Two rationalist subjectivities

Reason is not the already-accomplished apparatus of rationality, and the space of reasons can never be laid out in its totality under a single gaze. In short, it is not a “full body”, sufficient and all-comprehending.

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Neither can a “rationalist project” be oriented by the thought of one day completing rationality, or take the measure of its accomplishments based on their perceived proximity to such a goal. Rationality is locally perfectible – there exist problems to which there are solutions, and even classes of problems to which there are general solutions – but not globally: there is no universal procedure which will render every circumstance as a problem to which there is a solution.

There is no end of phrases, and no end to the task of linking phrases together.

The obscure subject of a rationalist politics will be that which, in the name of a “full body” of accomplished (or to-be-accomplished) rationality, calls for everything to be restored to order. Society organised according to geometric principles! Its speech purged of fallacies, its politics free of antagonism…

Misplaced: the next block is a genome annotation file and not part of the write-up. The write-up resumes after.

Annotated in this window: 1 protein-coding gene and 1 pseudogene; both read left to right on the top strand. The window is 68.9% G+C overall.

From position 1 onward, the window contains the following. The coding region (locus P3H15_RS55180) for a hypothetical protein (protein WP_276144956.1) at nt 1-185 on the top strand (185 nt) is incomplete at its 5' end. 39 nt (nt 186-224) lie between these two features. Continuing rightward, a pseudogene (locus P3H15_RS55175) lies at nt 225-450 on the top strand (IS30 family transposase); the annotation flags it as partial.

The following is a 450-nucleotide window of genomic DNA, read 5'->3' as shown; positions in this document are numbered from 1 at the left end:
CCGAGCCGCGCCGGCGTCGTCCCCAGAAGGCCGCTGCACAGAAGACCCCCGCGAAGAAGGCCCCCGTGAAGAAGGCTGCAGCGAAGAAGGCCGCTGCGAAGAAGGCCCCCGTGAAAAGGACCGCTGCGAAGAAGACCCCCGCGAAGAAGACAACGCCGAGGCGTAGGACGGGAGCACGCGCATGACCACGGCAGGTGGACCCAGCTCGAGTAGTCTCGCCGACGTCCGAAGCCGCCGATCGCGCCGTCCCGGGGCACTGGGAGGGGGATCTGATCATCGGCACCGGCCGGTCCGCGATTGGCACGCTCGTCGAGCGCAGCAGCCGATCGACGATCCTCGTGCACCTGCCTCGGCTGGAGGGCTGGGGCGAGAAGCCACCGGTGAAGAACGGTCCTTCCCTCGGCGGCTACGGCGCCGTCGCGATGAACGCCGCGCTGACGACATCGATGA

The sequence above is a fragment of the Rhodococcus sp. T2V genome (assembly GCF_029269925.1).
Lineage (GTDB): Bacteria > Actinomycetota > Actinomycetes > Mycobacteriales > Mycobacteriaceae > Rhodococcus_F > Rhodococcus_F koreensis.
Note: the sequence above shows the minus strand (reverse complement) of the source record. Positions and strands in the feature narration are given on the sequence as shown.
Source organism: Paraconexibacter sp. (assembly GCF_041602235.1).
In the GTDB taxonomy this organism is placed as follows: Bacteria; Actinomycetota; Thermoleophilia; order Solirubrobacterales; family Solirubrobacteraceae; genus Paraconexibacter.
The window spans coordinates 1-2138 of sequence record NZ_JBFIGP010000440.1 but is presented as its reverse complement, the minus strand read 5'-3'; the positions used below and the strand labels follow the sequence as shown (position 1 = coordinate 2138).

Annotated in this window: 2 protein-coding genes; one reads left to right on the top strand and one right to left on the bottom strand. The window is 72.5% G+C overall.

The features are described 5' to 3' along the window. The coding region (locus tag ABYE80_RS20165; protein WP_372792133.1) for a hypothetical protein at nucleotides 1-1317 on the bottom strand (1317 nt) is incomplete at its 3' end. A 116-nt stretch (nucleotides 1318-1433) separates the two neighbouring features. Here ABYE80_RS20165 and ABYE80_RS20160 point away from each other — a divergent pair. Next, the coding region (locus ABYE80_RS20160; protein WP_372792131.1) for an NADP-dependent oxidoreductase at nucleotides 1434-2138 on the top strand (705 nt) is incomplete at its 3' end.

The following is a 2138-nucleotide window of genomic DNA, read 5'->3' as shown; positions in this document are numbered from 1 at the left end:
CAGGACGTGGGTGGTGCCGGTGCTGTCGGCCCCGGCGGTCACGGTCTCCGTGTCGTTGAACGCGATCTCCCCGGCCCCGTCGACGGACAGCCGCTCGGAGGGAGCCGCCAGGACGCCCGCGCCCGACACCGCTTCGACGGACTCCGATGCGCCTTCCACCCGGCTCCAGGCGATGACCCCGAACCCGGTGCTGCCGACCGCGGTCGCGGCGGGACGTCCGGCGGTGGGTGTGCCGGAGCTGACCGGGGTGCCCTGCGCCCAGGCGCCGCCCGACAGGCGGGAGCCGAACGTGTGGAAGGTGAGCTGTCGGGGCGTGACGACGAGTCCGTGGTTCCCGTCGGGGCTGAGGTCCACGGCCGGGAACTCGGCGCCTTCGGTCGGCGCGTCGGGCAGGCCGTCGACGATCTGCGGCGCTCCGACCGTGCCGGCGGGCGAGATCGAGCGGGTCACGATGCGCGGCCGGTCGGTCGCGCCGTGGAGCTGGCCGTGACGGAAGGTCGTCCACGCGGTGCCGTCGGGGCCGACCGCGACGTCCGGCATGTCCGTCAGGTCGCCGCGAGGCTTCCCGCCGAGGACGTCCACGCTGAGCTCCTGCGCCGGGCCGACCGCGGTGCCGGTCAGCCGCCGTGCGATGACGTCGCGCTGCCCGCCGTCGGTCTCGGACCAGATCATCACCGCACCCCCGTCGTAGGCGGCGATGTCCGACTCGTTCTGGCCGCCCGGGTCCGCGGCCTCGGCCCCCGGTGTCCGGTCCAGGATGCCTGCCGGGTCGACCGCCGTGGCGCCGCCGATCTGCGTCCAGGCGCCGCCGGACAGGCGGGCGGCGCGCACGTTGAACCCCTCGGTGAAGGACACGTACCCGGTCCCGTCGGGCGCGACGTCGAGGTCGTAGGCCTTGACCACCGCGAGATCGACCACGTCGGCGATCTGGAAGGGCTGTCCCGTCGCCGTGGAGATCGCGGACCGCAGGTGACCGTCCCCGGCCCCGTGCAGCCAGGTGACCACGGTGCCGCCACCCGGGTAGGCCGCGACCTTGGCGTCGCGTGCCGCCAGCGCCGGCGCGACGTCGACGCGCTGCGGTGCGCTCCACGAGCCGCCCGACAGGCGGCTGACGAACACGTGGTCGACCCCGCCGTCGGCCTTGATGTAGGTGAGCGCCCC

We know that such an obscure subject must devote itself increasingly to destruction, culminating in a frenzy against the real. Only the destruction of error can restore the integrity of the full body; and there is no end of error.

The faithful subject of a rationalist politics will be that which proceeds by proofs, which is to say by logical invention. To trust in reason is to trust in a generic capacity, without any guarantee drawn from the particularity of this or that person or community. It is to trust in the next step of the proof, without the certain knowledge of the world’s approval (reason can still scandalise the world).

The obscure subject has no need of fidelity, since there is literally nothing left for it to prove. All that remains is the identification – and consignment to perdition – of the infidel.

It is by no means the rationalist orientation in politics that has generated the most ferociously indiscriminate instances of this subjective figure.

3 thoughts on “Two rationalist subjectivities”

  1. I think the distinction’s reasonably clear in Badiou between the advertisement and the product. “Be a faithful subject by talking all the time about the ‘faithful subject'” is about as compelling and useful a program as “make yourself a body without organs by talking all the time about the ‘body without organs'”. Or, indeed, “be rational by talking all the time about rationality”.

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